STREET SCENE (1931) B/W 80m dir: King Vidor
w/Sylvia Sidney, William Collier Jr., Estelle Taylor, Beulah Bondi, Max Montor, David Landau, Matt McHugh, Russell Hopton, Greta Granstedt, Tom Manning
From The Movie Guide: "Elmer Rice's Pulitzer Prize-winning play [which he adapted for the screen] about the lives and loves of the people who live on a West Side Manhattan street proved to have national appeal under the sure hand of director King Vidor. To insure quality, eight of the original Broadway cast were hired to reprise their roles, including Beulah Bondi, who made her screen debut here and went on to have a long film career. Practically all of the shooting was done on a huge street set. It's summer and the windows are open. The neighborhood people can't bear to stay in their stifling apartments, so the action takes place outside. As the film opens, the big topic of conversation is the love affair between mature woman Estelle Taylor and Russell Hopton, a man who collects for the milk company. Taylor's husband, David Landau, suspicious of Hopton and his wife, is just waiting to catch them. ...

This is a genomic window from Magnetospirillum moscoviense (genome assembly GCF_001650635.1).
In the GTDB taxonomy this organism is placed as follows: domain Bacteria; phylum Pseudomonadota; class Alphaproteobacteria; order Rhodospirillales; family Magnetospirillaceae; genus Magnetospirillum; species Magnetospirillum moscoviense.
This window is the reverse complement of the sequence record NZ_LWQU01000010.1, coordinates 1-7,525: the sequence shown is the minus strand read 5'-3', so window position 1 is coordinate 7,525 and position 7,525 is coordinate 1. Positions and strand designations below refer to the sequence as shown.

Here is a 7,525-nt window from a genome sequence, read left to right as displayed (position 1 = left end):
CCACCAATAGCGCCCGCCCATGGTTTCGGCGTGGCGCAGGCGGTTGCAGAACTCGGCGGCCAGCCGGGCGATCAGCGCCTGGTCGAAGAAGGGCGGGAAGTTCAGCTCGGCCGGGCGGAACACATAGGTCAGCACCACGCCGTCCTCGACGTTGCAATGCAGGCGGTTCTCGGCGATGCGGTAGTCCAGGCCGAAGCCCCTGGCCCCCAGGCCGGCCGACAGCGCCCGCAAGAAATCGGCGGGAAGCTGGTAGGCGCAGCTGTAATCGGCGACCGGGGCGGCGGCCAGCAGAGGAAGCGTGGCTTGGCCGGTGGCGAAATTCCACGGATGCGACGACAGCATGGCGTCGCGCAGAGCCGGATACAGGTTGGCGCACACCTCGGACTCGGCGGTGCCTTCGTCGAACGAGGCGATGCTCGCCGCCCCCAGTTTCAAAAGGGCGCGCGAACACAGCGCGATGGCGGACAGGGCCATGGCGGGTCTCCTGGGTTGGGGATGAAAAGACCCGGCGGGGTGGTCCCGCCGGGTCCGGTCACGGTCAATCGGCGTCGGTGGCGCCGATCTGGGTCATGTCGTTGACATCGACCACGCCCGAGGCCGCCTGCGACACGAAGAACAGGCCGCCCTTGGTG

"Featuring excellent acting all around, STREET SCENE moves very quickly, with hardly a wasted word. Although somewhat dated by today's standards, it must be judged by those of the 1930s, when it was a stunning achievement. The play ran for more than two years and is still revived often. An added dimension was composer Alfred Newman's main theme (since used in many films), which ranks, to this day, among the most evocative pieces of music ever written, immediately conjuring up the crowded streets, the hustle, and the oppressive claustrophobia of the Big Apple."